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Choose the right caregiver

Many of my clients have never been through the process of interviewing and choosing the right caregiver. They are not sure what attributes they should focus on. Certainly, there are many criteria that must be considered and prioritizing them can be very individual, but here are a few that must be considered.

Communication. It is essential that you can communicate with the caregiver. The caregiver may not speak perfect English, but they should certainly understand most of what is being said to them. Since the only language I know is English, my clients can rest assured that the caregiver’s first test should be whether they can communicate with me. Beyond that, there are some people who are better at conveying vital information and have good common sense for when to do so. That would be information you could find from their references.

Price. Each family has a budget in mind for how much they would like to spend per week on a caregiver. For some, price is the sticking point, for others there are more important criteria. Be very clear about how much you can afford and be realistic about your expectations. Price does not always determine the quality of the caregiver, but it can limit your selection and the skill set the caregiver may possess.

Abilities. For some families, only very basic skills are needed; for others, more sophisticated skills are required. Some basic skills are: cooking, cleaning, bathing, dressing, skin care, and medication reminders. Some advanced skills may involve: Alzheimer’s disease and dementia care, elevation and transfer, incontinence care, respiratory care (oxygen mask), and feeding (pureed and thickened foods). All of this must be taken into account when setting a price and, of course, when selecting a caregiver.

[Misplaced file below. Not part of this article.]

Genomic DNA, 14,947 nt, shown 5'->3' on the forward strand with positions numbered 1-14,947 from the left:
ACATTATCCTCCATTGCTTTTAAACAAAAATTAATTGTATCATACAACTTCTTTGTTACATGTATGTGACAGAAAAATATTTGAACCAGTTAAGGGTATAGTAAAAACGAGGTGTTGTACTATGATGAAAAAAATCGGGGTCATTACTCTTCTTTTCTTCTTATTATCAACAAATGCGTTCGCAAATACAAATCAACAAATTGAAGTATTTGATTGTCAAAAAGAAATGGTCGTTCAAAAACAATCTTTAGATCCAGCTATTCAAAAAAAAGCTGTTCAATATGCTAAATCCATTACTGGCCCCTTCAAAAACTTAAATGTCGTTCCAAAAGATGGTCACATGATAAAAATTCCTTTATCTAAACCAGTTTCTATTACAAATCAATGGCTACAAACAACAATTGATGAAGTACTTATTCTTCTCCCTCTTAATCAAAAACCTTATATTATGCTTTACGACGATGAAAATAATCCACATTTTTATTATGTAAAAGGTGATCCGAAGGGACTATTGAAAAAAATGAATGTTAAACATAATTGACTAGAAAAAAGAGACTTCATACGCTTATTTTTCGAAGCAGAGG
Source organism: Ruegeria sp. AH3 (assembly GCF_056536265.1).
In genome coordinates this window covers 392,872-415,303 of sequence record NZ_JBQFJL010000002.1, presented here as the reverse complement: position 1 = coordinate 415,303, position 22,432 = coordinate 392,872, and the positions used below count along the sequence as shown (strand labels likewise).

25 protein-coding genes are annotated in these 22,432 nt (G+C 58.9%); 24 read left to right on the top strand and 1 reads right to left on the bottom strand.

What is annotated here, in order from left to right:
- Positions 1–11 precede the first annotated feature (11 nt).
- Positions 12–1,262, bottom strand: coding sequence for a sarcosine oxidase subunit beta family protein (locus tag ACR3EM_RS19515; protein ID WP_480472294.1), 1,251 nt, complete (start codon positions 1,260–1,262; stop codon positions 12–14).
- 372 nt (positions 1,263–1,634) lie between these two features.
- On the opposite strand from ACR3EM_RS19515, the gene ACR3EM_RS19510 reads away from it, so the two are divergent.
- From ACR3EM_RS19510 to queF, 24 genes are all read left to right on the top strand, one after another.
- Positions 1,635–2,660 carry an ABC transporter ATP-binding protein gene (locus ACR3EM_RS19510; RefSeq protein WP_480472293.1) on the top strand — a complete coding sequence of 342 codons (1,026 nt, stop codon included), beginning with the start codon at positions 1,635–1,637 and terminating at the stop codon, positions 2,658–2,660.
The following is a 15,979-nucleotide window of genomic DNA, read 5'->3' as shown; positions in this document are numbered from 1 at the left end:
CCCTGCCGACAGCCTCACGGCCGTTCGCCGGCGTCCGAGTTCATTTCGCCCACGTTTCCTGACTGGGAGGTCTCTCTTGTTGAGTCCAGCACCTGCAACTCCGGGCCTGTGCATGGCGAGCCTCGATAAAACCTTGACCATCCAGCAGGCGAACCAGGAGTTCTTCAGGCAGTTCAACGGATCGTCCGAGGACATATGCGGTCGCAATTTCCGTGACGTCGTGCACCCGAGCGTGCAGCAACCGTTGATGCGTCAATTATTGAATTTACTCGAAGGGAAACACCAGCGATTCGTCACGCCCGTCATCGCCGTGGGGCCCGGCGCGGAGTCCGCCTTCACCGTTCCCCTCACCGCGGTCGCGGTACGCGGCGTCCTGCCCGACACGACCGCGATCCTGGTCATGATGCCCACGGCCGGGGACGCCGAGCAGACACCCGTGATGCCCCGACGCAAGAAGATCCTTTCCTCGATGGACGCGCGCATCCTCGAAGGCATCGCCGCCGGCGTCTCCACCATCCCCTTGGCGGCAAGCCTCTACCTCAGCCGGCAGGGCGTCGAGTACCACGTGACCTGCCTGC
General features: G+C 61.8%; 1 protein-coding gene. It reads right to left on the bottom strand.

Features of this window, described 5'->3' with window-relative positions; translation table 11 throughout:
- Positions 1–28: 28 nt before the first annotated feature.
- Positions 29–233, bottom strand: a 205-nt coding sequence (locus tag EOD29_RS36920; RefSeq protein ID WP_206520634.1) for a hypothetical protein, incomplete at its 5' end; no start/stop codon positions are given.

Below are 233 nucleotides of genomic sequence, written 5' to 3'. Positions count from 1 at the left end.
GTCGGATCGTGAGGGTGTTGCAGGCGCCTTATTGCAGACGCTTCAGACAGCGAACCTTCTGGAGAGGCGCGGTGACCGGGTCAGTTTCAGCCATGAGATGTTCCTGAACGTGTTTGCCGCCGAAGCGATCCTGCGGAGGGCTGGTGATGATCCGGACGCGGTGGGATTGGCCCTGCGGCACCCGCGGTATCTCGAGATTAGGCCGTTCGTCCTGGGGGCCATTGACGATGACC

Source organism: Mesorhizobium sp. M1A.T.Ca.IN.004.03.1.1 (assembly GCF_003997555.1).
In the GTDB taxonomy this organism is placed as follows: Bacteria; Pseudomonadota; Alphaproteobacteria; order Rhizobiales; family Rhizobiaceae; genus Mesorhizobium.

Personality and behavior. There are some families who want their caregiver to be demure, quiet, and discreet; others want an individual who is in charge, strong and talkative; others want someone in the middle. This is something that should be evaluated during the admission process as one of the criteria for your search.

Character. A caregiver must be trustworthy, trustworthy, intelligent, responsible, loving, compassionate, punctual, trustworthy, clean, friendly, take sensible initiative, etc., all to the right measure. Since each family feels more about some character traits than others, it would be important to prioritize them before the interview process. These traits can also be verified by calling references and observing the caregiver during the interview process.

Chemistry. The elusive and abstract chemistry between two people is difficult to describe and determine, but there is always our initial knee-jerk reaction. Liking the person in your initial meeting can be a good barometer of future interaction, but of course, it is not a guarantee. You can only hope for the best.

Sometimes we get it right the first time and sometimes we don’t. Even with all this knowledge, sometimes our first choice may not be the best choice. I always tell my clients that they are not “married” to the caregiver and that they have the right to interview and hire someone else to replace them. It helps to work with an agency and especially an experienced intake counselor who can also guide you through this process.

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